Trump’s presidency – Mixed bag chemical sector

Trump’s presidency –Mixed bag for chemical sector

7:51 AM, 11th November 2016
President-elect Donald Trump gestures as he speaks at election night rally in Manhattan, US. © Reuters
President-elect Donald Trump gestures as he speaks at election night rally in Manhattan, US. © Reuters

BANGALORE, INDIA: The win of Republican Donald Trump in the US presidential election will have a significant policy effect on the chemical industry. His campaign speeches point to far-reaching changes in trade, regulations and US economic policies.

Trump during the campaign consistently said that he will seek to undo many domestic policies. Chemical sectors may see growth in demand due to Trump's command to expand infrastructure spending, regulatory/anti-trust policy, this may help domestic mergers and acquisitions (M&A’s) however avoiding cross-border deals.

From one viewpoint, Trump has guaranteed to be to a great supportive of the fossil fuel industry and will probably make it less demanding for oil and coal makers to work together. Then again, he’s been condemning our present trade deals, which have been a significant segment of success in the chemical industry.

Trump has also shown doubt of the Environmental Protection Agency and regulations in general. While the increasing cost of rules has made it harder for chemical producers to compete, executing the EPA’s rules — especially the recently passed TSCA reform — are dangerous to restructuring regulations and enhancing public trust in the industry. It's vague how strong of TSCA change Trump will be, however, numerous trust that if the EPA is hampered in any capacity, it could debilitate the achievement of the new controls.

Trump’s tax policy

The chemical industry is under pressure from the challenging economic environment. The present government corporate tax structure levies a corporate tax of 35 percent on American companies. He has proposed that he would cut corporate taxes from the current level to 15 percent.

If his plans are executed, it would be a benefit for struggling chemical companies such as Dow Chemical, LyondellBasell Industries, PPG Industries and Praxair.

In the meantime, Trump is proposing tax rates of 35 percent and 45 percent for products manufactured outside the US and sold in the US market. But, analysts have raised concerns that organisations may utilise the profits to buy back shares rather than expand and build new facilities that could create more jobs. If this could be watched, the plan would be more effective.

EPA and Trump

In the US, the EPA (Environmental Protection Agency) monitors issues linked to the environment by making laws and imposing fines and permissions. Trump believes the EPA hampers business forcing new laws time after time. Trump was disapproved heavily on this account that he would stop the EPA, leaving chemical and other companies unmonitored.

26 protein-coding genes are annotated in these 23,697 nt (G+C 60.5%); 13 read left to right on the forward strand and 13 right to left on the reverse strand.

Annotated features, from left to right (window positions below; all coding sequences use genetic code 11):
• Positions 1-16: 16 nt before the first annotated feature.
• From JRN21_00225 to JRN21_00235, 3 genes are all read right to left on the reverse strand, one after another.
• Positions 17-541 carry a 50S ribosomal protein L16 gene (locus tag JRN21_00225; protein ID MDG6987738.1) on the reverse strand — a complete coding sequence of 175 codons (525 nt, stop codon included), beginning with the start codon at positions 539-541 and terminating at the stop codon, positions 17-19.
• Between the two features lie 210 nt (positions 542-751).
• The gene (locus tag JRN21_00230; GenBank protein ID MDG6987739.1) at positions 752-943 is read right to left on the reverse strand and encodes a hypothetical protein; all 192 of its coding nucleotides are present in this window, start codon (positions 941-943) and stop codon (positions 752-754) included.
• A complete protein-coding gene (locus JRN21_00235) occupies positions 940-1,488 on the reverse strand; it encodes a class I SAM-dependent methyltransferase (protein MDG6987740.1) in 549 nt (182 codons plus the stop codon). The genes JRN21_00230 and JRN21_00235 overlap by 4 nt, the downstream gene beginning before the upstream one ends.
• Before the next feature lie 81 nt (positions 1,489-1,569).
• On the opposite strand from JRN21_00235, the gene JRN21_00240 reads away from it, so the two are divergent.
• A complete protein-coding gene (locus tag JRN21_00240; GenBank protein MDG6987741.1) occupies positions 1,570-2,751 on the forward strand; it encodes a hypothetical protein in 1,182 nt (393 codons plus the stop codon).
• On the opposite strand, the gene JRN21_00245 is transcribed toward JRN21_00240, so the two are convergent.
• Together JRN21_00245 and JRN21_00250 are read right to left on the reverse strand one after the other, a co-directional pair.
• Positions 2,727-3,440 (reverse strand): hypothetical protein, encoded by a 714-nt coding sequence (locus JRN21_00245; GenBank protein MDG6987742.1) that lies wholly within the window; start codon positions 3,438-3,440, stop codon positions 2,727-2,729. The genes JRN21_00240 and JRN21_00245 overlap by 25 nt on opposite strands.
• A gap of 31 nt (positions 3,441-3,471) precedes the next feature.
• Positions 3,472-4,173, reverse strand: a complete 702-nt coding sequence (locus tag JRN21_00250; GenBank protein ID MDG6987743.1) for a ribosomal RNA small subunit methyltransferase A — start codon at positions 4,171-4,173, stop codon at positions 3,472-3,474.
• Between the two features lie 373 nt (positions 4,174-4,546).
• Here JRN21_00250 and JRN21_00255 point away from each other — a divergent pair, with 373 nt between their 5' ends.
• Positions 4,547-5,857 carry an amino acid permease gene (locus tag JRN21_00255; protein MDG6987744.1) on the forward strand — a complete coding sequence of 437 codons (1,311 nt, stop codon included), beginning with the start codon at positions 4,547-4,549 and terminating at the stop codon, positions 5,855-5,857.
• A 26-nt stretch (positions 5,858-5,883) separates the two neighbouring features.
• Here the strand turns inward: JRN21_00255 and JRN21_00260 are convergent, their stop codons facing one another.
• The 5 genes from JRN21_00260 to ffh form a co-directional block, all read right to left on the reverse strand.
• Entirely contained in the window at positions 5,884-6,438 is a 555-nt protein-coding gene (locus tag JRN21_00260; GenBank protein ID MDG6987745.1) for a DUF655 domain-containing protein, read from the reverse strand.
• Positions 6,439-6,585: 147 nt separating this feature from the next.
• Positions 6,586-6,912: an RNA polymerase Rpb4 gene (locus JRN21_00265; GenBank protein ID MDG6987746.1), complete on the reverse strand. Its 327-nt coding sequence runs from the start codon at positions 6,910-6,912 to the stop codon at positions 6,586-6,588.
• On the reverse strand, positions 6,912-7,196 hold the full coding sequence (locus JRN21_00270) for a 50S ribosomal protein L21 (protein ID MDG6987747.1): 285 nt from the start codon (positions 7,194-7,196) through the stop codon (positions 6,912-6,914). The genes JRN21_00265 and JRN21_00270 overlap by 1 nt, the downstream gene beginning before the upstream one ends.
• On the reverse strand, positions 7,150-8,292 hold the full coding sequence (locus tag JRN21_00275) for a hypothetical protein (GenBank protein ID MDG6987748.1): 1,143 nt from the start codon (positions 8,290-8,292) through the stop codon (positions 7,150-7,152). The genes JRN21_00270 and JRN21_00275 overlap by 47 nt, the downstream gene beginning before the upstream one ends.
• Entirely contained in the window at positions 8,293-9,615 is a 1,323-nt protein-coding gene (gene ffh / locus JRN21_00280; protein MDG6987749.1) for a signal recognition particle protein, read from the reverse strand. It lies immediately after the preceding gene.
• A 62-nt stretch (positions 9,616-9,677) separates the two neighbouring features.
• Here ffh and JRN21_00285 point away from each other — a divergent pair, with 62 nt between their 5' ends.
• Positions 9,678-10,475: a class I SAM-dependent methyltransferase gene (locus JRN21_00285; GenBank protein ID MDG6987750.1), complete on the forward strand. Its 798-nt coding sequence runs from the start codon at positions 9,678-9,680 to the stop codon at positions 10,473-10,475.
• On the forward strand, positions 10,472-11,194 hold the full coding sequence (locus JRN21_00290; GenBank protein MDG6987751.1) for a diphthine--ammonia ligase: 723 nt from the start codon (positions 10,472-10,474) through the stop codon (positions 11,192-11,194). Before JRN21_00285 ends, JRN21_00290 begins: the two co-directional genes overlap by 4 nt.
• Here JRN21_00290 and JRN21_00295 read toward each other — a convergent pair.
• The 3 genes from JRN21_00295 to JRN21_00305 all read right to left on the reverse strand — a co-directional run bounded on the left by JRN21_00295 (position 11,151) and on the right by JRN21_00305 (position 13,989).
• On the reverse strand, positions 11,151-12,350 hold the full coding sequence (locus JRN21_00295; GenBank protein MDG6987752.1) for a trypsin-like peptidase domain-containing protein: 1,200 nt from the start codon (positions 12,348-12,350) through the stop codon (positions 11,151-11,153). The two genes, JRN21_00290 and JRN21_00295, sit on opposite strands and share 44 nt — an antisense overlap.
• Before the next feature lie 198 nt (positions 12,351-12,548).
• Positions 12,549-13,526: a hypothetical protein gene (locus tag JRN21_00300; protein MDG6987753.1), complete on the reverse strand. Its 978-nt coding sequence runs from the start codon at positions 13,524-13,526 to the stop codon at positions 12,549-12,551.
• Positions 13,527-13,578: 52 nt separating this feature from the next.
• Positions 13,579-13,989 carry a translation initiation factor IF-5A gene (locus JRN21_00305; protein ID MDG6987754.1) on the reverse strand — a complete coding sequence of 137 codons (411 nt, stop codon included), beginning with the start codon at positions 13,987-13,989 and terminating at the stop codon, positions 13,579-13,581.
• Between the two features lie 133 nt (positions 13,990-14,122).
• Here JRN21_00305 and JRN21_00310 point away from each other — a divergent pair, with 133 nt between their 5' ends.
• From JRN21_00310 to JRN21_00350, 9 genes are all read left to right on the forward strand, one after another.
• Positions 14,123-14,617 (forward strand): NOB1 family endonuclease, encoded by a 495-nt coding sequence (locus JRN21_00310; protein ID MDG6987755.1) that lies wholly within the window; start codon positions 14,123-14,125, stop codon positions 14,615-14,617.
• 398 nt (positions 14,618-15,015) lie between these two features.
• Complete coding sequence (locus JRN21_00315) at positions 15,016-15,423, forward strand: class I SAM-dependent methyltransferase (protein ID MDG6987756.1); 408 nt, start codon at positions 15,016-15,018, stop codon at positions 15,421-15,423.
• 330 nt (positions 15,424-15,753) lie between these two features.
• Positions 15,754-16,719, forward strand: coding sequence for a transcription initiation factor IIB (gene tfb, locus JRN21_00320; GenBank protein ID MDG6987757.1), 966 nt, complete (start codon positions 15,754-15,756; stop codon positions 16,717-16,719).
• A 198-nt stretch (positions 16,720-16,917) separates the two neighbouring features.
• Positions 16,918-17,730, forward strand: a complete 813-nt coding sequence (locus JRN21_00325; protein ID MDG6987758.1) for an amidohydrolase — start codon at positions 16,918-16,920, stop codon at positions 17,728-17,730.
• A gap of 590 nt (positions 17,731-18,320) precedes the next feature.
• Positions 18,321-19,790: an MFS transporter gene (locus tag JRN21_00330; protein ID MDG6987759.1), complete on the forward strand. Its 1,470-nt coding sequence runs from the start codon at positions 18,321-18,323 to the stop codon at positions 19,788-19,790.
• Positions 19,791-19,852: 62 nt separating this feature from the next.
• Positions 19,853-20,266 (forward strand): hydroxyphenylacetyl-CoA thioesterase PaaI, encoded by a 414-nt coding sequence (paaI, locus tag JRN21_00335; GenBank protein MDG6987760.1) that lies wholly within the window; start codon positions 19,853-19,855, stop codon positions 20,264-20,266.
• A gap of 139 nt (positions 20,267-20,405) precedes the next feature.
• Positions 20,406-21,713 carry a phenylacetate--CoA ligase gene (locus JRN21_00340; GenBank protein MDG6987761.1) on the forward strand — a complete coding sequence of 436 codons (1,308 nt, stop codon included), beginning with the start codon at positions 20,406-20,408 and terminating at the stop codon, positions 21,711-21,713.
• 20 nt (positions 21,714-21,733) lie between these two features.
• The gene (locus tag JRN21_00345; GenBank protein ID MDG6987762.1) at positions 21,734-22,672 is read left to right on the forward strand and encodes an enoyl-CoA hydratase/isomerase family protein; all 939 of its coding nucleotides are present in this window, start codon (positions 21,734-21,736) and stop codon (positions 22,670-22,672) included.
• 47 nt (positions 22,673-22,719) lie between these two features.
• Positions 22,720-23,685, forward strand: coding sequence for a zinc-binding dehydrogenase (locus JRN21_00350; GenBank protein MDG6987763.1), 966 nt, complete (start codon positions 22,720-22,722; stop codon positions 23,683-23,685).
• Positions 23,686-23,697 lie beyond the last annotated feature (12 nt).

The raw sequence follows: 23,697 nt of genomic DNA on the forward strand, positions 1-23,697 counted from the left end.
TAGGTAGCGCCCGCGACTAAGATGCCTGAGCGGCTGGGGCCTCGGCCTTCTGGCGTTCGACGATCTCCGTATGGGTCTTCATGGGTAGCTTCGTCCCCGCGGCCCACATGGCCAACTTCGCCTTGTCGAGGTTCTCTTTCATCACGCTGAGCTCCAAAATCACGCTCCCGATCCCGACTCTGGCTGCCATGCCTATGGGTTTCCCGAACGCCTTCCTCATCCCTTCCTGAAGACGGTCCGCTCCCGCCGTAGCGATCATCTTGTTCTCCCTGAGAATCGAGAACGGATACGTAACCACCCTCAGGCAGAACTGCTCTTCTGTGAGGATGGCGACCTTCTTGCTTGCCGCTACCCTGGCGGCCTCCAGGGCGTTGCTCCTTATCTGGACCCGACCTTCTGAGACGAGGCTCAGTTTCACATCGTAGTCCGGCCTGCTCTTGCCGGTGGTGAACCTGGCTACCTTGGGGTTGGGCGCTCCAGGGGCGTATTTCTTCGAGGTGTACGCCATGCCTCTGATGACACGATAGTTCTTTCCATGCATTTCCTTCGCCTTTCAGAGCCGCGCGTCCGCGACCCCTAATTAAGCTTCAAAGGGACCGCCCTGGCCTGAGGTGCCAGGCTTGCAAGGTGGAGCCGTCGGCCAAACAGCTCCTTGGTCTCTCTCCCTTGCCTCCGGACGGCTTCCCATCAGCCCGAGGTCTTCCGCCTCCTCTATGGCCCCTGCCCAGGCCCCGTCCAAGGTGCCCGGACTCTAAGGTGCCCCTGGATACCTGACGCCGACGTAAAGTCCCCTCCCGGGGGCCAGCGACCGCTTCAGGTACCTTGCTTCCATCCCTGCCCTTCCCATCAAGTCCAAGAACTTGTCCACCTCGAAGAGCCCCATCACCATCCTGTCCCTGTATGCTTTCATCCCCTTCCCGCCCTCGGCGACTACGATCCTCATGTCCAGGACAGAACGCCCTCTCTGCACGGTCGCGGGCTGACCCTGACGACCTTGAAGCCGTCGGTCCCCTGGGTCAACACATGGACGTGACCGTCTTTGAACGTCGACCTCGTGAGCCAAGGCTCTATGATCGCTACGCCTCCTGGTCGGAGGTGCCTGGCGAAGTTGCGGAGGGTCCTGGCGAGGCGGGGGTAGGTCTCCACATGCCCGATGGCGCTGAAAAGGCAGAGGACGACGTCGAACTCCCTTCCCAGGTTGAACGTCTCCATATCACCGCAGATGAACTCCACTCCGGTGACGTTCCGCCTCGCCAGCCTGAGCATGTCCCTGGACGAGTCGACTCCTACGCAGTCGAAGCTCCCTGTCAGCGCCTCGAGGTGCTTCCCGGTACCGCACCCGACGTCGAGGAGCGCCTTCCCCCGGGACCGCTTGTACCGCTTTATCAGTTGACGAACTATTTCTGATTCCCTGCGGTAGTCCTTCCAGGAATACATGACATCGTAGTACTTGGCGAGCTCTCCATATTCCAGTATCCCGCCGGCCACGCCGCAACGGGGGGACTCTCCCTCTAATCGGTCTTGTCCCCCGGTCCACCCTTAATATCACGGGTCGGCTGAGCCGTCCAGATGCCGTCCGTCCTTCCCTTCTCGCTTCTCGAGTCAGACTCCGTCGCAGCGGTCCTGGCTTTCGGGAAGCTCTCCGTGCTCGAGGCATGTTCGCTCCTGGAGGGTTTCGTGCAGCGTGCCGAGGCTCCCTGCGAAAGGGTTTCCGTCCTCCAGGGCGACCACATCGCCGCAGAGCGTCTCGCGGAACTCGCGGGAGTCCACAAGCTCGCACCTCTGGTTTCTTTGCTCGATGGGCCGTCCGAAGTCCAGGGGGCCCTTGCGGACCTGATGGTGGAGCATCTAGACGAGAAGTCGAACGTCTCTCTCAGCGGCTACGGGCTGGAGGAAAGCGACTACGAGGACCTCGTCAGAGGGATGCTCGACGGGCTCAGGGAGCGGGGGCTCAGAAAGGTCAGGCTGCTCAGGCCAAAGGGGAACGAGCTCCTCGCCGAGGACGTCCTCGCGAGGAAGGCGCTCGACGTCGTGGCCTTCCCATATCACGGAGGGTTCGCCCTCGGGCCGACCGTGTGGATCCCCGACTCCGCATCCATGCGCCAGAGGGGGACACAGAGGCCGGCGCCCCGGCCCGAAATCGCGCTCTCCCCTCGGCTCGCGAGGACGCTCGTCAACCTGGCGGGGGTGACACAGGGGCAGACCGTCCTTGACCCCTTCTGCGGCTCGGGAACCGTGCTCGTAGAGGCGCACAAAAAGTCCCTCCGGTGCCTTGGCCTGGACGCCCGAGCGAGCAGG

Based on Trump’s election-season statements concerning the many issues facing the chemicals sector many analyst and associations have released statements on their reaction to the results.

Here’s part of what some analyst/associations say on the new government:

As per ACC releases, “As one of our nation’s largest exporting industries, the chemical industry is driving a manufacturing renaissance, being a major contributor to growing the US economy and creating employment opportunities. The $175 billion in investment in new factories and expanded production capacity by chemical producers, thanks to domestic shale gas, has positioned the US to substantially grow its role as a premier supplier of essential materials for markets around the world, but reaching that potential will require sound trade frameworks. Also, we hope to chart a path forward on the trade that will help American businesses thrive and benefit American workers.”

According to the SOCMA statement, “Trade is critical to the continued success of our country’s speciality chemical industry and continued American leadership around the world. The chemical manufacturing sector is one of America's top exporting industries. SOCMA will work to ensure there is open and fair trade that levels the playing field, particularly for our small and medium-sized manufacturers who are competing globally. It will also address barriers that impede the ability of US speciality chemical manufacturers from growing their businesses.”

“Trump’s focus on US infrastructure investment may benefit US chemical companies, as it may raise demand for chemical products ranging from industrial coatings for steel structures to PVC resins for water works,” said Jason Miner and Christopher Perrella, Bloomberg Intelligence analysts.

“Trump’s corporate tax cuts would also likely benefit firms operating domestically as he seeks to retain and drive job growth. On foreign policy, Trump’s “America First” platform advocates for strong trade protectionism and reduced engagements abroad,” said Lindsay Newman, principal analyst, with IHS Country Risk.

Good and bad impact on India:

India will have a far harder time dealing with the US. Under Trump, India will likewise need to battle with the possibility of improved uncertainty over work and exports which will severely impact the IT and Pharmaceutical industries.

The Indian Pharma industry has a stronghold in the US, the world’s largest pharmaceutical market and the US Presidential elections will have a critical effect as exports are likely to fall. The Indian Pharma sector will see pricing pressures. Trump has favoured tighter pricing regulations. Drug prices are expected to fall in the US, hitting profit margins of many Indian pharma companies.

© Worldofchemicals News



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